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Philae Lander Found Organic Molecules on Comet’s Surface

by Brandon Russell | November 19, 2014November 19, 2014 3:15 pm PDT

comet-67p

As the ESA’s Philae lander clung to life on Comet 67P, it sent back a snippet of data that could make the entire 10-year journey worth it. As in, it could clue scientists in as to how early chemical ingredients arrived here on Earth. Slowly but surely, the mystery of our existence—and solar system—are unraveling before our eyes.

Scientists say before Philae officially went dark, it beamed back evidence of organic molecules found on the space rock’s icy cold surface—the kind of molecules that are essential for life. Organic molecules, which contain carbon and hydrogen, help form the fundamental building blocks for life on Earth.

It’s unclear what kind of molecules were discovered, but they could uncover how the earliest life forms appeared on Earth in the first place. If organic molecules did end up hitting Earth billions and billions of years ago, it’s probably safe to assume you and I are sitting here today because of sheer dumb luck. Scientists said analysis and identification of the molecules are continuing.

Philae used an instrument called Cosac, which is designed to “sniff” the atmosphere. Unfortunately, attempts to drill into Comet 67P’s surface were unsuccessful. The initial plan was to land Philae in a spot that would have allowed its solar cells to recharge by soaking up sun for several hours. Instead, Philae bounced off Comet 67P’s surface twice, eventually landing in a shadowy grave right by a towering cliffside. The lander only got about 60 hours of work in before going into hibernation.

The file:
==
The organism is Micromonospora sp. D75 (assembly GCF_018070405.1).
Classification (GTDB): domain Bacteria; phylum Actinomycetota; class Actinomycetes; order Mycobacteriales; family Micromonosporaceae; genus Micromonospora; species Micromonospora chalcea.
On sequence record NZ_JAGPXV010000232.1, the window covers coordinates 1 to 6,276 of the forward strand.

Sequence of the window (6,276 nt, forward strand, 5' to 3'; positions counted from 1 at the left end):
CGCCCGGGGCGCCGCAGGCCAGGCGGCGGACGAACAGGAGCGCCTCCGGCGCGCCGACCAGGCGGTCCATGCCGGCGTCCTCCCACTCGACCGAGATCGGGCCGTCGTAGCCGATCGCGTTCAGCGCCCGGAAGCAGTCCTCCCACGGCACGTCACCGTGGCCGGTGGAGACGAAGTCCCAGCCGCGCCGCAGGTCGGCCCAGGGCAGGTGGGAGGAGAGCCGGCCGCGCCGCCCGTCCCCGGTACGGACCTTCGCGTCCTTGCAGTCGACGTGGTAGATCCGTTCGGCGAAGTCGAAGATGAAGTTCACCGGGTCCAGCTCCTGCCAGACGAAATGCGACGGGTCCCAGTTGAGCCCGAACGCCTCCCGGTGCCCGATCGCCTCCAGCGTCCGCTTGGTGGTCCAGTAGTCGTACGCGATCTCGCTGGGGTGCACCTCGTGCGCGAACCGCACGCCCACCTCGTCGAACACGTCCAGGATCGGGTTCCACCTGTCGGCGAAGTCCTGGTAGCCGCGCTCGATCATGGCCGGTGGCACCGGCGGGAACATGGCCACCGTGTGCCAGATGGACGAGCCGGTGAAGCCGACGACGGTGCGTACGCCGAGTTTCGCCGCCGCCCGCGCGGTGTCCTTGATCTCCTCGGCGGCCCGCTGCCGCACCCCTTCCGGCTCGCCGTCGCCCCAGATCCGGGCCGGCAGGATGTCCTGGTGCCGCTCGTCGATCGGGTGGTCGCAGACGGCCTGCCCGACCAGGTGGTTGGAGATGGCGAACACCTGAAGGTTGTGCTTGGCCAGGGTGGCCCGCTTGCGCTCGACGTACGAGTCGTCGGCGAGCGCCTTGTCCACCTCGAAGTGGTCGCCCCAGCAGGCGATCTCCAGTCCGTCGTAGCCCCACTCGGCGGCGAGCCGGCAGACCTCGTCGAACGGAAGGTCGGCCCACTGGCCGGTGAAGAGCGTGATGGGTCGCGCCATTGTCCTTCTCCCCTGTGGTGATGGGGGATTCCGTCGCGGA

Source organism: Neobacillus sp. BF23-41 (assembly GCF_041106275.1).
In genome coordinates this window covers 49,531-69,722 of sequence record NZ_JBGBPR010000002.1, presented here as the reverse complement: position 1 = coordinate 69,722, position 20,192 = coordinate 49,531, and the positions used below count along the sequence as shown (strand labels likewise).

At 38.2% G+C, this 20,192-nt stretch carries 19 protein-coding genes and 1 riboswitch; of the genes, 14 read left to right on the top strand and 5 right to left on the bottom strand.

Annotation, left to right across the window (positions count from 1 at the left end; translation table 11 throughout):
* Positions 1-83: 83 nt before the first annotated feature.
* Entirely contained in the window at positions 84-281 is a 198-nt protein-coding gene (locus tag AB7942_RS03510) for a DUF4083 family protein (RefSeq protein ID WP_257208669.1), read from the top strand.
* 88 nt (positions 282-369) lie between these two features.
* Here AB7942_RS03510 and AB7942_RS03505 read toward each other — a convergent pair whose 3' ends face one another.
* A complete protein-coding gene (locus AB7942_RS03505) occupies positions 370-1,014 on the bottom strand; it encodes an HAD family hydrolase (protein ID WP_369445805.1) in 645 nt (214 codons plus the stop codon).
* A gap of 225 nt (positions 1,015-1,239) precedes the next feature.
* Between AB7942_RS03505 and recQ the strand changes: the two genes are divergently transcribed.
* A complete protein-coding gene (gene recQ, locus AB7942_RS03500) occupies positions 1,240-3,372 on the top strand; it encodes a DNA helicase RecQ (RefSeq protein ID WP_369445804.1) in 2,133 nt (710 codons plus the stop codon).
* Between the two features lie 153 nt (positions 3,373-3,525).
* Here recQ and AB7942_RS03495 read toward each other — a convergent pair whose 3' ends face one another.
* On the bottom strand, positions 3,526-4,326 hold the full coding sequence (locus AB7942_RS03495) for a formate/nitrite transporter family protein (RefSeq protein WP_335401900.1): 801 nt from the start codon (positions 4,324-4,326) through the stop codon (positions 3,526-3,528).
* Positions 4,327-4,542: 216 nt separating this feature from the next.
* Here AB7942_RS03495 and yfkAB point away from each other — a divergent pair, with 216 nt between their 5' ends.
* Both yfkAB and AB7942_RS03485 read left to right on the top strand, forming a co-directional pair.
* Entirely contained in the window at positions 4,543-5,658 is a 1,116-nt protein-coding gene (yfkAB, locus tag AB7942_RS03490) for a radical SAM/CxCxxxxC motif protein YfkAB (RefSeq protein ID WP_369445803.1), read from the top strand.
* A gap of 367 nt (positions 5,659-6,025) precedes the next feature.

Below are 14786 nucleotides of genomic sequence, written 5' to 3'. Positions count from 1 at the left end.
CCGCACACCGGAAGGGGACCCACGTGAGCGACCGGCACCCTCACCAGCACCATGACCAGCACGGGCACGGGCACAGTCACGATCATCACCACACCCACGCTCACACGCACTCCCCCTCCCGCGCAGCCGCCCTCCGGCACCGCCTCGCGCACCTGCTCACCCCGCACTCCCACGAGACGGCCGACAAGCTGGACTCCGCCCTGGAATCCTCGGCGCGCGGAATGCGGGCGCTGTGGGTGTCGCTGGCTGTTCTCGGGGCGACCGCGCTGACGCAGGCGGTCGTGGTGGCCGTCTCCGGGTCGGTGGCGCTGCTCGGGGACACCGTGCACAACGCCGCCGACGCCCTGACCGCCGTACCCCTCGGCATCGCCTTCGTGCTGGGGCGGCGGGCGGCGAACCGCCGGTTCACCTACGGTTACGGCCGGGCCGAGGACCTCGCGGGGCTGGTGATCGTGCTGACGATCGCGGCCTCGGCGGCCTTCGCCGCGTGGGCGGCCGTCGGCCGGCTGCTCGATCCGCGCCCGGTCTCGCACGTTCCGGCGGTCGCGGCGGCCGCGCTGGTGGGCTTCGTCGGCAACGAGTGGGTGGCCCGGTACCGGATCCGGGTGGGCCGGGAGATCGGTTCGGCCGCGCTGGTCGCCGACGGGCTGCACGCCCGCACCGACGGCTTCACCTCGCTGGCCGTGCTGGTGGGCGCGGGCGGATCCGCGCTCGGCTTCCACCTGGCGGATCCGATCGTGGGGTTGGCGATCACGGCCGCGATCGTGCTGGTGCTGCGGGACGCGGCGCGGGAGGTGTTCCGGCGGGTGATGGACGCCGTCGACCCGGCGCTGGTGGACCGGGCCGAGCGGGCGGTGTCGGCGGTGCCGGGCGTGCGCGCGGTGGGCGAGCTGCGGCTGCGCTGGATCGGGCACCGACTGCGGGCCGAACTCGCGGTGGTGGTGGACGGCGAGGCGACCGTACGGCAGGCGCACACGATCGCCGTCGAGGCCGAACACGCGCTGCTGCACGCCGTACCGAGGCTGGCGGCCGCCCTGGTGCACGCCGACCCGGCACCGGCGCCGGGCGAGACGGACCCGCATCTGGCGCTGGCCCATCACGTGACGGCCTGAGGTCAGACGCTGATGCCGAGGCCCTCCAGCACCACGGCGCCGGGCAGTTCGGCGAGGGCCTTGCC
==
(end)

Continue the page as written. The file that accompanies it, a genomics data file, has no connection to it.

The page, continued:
“There has long been indirect evidence of organic molecules on comets as carbon, hydrogen and oxygen atoms have been found in comet dust,” said space scientist, Professor John Zarnecki. “It has not been possible to see if these are forming complex compounds before and if this is what has been found then it is a tremendous discovery.”

There is the slightest possibility Philae could spring back to life as it gets closer to the sun, but scientists aren’t holding their breath.

“We are going to have to make do with the data we have got,” Zarnecki said.

If indeed the organic molecules do provide insight as to how you and I are standing here today, the data might be more than enough.

TheGuardian

Brandon Russell

Brandon Russell enjoys writing about technology and entertainment. When he's not watching Back to the Future, you can find him on a hike or watching...

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